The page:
Post-emergence herbicides for corn and soybean

At this time of the year, integrated weed management programs focus on scouting and diversifying management practices including non-chemical methods and herbicide sites-of-action. For more information, please visit the United Soybean Board’s TakeAction website for field management guidelines and to learn more about herbicide sites of action. Michigan State University’s Weed Science website has detailed web pages on common weeds in annual crops with biological information and management recommendations. After each field season, the Herbicide Evaluation Program here at the university publishes efficacy data in a research report. Summary ratings for many weed species are located in “Pest Management in Wisconsin Field Crops” available as a free pdf or in print at Cooperative Extension’s Learning Store.

Herbicide Injury Diagnosis for Corn Seedlings at Emergence

Depending upon the herbicide, injury can occur after a pre-emergence application when corn is germinating in cool, wet soils. This year, if corn was planted in mid-April then you may observe some injury. However, it is important to remember that other environmental factors can mimic herbicide injury symptoms such as corn emerging in crusted or compacted soil. For this spring, WCWS has a re-designed online diagnostic tool, available at http://wcws.cals.wisc.edu/herbicide-injury-diagnostic-tool or from the main page, go to ‘Resources’ and then to ‘Tools’. The diagnostic tool asks three basic questions 1) When do injury symptoms appear? 2) Are both broadleaves and grasses affected or just one group? and 3) What are the symptoms and where do they occur? The original web-based tool was developed by Tim Trower and Chris Boerboom to accompany a handy two-page guide. The following changes were made to the new version:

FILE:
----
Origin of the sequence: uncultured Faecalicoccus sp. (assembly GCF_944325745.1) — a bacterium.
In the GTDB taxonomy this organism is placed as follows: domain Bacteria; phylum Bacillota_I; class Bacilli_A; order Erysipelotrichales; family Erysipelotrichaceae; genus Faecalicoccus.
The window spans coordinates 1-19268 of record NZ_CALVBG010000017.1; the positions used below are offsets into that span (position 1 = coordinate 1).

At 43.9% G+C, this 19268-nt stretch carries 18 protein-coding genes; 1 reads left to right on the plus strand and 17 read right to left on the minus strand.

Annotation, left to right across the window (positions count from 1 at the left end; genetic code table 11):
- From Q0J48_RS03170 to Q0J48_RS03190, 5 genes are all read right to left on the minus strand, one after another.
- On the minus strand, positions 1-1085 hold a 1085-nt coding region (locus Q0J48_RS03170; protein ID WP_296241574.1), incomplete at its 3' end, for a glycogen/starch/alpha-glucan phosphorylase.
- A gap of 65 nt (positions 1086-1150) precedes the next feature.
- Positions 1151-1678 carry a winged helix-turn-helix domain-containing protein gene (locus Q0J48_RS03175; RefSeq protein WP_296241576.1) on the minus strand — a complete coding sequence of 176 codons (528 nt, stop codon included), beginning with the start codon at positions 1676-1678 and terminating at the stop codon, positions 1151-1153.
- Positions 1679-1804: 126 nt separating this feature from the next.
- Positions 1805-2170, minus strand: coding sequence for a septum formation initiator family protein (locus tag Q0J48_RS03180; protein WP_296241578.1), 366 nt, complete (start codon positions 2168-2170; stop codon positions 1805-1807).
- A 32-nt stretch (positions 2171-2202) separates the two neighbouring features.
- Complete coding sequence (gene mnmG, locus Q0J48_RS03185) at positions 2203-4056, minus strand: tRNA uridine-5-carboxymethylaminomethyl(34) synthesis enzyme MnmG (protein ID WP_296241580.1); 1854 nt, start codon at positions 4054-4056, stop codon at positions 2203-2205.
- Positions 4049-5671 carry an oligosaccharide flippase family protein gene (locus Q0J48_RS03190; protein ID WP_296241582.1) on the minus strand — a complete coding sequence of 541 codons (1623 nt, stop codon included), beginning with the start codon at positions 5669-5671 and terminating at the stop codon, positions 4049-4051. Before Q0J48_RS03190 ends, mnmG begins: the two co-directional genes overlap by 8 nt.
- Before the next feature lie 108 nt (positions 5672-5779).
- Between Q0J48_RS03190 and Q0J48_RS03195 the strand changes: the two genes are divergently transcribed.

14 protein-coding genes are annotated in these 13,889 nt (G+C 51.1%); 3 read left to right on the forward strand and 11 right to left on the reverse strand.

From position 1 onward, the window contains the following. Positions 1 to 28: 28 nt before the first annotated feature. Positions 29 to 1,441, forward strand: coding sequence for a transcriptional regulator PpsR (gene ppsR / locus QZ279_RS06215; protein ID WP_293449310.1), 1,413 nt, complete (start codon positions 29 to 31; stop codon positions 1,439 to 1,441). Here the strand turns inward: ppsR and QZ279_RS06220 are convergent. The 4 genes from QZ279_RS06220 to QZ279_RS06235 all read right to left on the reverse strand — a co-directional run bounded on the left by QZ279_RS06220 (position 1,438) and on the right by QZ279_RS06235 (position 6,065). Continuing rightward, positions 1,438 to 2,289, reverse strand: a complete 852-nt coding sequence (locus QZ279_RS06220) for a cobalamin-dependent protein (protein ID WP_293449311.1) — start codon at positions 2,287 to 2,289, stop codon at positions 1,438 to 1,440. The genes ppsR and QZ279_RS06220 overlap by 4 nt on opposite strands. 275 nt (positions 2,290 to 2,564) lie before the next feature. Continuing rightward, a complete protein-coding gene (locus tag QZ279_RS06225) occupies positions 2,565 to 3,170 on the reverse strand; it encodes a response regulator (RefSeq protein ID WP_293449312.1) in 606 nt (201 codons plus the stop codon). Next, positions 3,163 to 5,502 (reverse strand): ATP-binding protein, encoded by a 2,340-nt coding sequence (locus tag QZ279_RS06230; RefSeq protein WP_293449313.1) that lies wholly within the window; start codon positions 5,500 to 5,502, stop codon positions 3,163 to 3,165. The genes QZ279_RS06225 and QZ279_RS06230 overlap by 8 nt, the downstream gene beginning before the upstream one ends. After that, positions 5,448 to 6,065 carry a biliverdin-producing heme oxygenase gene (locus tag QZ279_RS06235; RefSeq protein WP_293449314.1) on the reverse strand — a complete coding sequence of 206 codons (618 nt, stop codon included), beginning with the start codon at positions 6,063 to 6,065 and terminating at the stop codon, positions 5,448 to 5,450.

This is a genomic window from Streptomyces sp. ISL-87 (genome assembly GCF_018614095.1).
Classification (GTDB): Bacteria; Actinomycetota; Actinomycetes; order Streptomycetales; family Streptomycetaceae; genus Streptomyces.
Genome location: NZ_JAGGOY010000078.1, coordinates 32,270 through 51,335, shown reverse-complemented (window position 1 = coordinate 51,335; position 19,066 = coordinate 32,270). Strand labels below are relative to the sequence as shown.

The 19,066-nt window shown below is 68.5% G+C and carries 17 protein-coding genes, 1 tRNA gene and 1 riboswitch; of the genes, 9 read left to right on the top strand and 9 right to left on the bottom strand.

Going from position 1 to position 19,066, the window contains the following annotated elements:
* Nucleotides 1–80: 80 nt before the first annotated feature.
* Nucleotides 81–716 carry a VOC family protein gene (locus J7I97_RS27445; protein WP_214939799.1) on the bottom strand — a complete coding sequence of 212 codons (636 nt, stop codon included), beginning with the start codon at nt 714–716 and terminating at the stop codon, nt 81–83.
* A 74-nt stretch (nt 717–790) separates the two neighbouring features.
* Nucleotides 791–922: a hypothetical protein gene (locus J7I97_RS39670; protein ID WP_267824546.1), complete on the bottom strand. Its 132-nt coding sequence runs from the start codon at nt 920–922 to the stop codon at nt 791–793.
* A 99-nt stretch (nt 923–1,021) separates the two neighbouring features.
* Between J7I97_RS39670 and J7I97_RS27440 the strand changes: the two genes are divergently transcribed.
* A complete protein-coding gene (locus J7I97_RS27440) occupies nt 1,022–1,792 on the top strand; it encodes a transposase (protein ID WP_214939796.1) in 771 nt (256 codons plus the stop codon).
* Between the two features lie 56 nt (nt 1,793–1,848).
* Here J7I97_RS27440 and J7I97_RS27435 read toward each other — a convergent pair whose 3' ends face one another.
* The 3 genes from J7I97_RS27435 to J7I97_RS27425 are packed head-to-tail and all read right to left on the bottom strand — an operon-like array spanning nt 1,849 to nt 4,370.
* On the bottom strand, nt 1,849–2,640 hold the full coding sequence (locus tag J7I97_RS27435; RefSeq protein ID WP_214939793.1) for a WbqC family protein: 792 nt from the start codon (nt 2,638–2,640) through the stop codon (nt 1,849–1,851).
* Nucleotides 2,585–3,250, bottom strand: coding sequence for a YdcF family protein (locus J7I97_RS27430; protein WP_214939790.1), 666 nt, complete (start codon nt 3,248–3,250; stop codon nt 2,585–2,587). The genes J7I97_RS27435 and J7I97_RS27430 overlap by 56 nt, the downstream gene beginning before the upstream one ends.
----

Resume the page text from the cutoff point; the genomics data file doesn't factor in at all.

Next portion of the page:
1. Each page shows your previous answers.
  2. A ‘Start over’ button is located at the bottom of each page.
  3. For each herbicide mode-of-action, an herbicide chart from the TakeAction Herbicide Classification poster or on the WCWS website under ‘Resources’, ‘Documents’(Fig. 1).
  4. Simplified guides to symptoms that mimic herbicide injury during and after emergence are included on each mode-of-action page (Fig. 2).
  5. Photo galleries for both corn and soybean injury symptoms are located on the same page (Fig. 3).

Figure 1. Herbicide site-of-action groups, chemical  families, active ingredients, and product examples for the seedling shoot growth inhibitor mode-of-action.  Specific sections of the larger TakeAction chart are on each mode-of-action page.

Figure 1. Herbicide site-of-action groups, chemical families, active ingredients, and product examples for the seedling shoot growth inhibitor mode-of-action. Specific sections of the larger TakeAction chart are on each mode-of-action page.


Figure 2. Mimics of herbicide injury to corn during or at emergence.

Figure 2. Mimics of herbicide injury to corn during or at emergence.


Figure 3. Example of a photo gallery for corn and soybean herbicide injury symptoms.

Figure 3. Example of a photo gallery for corn and soybean herbicide injury symptoms.